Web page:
Pentagon confirms report of Russian air defense drills
Published March 07, 2014
Russia has reportedly begun large-scale air defense drills as tensions with the West continue escalating over the fate of Crimea.
Roughly 3,500 troops and more than 1,000 units of military hardware will be hosted for about a month in Kapustin Yar, some 280 miles east of the Ukrainian border. The exercise by Russia’s Western Military District, according to a report from RIA Novosti, will culminate with live-firing drills and deployment of air defense systems.
“It is for the first time that all air defense units from the district, including coastal defenses of the Northern Fleet, have gathered in one place,” district spokesman Col. Oleg Kochetkov said, adding that the drills were part of regular training cycles. “It is the largest-ever exercise held by air defense units of the Western Military District.”
Pentagon officials on Friday confirmed the report to Fox News based on the latest intelligence available to U.S. officials. The exercise comes as the speaker of Russia's upper house of parliament said Friday that Crimea — an autonomous Ukrainian region with a majority ethnic Russian population — would become an equal part of Russia if the region votes to leave Ukraine in an upcoming referendum.
Valentina Matvienko met with the head of the Crimean parliament to discuss the region's possible accession to Russia. The parliament of Crimea voted on Thursday to move the referendum date up to March 16 and to include a question on joining Russia.
President Vladimir Putin told reporters on Tuesday that Russia had no intention of annexing Crimea, while insisting that residents had the right to determine the region's status — and thus possible independence — by popular vote. The referendum, however, will give Crimea residents only two options: to join Russia or to stay with Ukraine.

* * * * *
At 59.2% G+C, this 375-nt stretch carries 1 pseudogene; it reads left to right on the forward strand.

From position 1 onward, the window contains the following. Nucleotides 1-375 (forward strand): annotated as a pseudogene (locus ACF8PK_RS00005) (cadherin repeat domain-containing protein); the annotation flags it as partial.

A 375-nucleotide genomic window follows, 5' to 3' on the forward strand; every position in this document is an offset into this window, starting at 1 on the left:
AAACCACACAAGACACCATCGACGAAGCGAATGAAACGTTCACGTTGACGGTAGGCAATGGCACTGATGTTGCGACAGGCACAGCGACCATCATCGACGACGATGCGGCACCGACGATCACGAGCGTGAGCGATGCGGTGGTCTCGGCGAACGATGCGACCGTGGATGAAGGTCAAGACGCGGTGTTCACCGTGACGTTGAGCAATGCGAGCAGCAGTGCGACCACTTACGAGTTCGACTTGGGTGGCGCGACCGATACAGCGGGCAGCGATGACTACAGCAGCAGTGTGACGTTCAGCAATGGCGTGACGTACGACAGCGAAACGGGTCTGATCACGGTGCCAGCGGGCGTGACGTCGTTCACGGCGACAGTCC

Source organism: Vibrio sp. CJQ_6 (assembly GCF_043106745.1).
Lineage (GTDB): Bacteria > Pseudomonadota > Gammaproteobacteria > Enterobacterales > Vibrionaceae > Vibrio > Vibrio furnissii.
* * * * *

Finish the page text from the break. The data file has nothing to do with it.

"If the decision is made (by referendum), then (Crimea) will become an absolutely equal subject of the Russian Federation," said Matvienko. She emphasized the grievances of Russian-speaking residents in eastern and southern regions of Ukraine, which have been the Russian government's primary justification for possible intervention in its neighbor.
Matvienko said the government welcomed the expedited referendum date, which was originally slated to coincide with nationwide elections on May 25. She dismissed that vote, saying there are "no conditions for honest, equal, transparent and open elections" in the country.
The Russian parliament has scrambled to introduce legislation that would simplify the procedure for Crimea to join Russia. According to current constitutional law, Russia can only annex foreign territory by an agreement "initiated ... by the given foreign government." Because Crimea is still legally Ukrainian territory, that would entail signing an agreement with new authorities in Kiev, who have condemned Russian moves in the region.
New legislation would sidestep that requirement, according to members of parliament, who said a new bill could be passed as soon as next week.
If the new bill is passed, Crimea would be the first territory to officially join Russia since the breakup of the Soviet Union in 1991. South Ossetia and Abkhazia, which broke away from the Caucasus nation of Georgia after a brief 2008 war with Russia, have been recognized as independent by Moscow, but there have been few serious moves to enable them to join Russia.
Pentagon officials announced Thursday that six U.S. F-15 fighter jets had arrived in Lithuania to bolster air patrols over the Baltics. A U.S. warship, USS Truxtun, is also now in the Black Sea to participate in long-planned exercises.
The fighter jets and 60 U.S. military personnel landed at Siauliai Air Base in Lithuania, adding to the four F-15s and 150 troops already there to do the air patrol mission. The additional fighters came from RAF Lakenheath. The Navy destroyer is participating in exercises with Romania and Bulgaria and is expected to be in the Black Sea for several days.
The U.S. and other Western nations have begun preparing sanctions against Russia for its recent move to send military troops into Ukraine's Crimean Peninsula.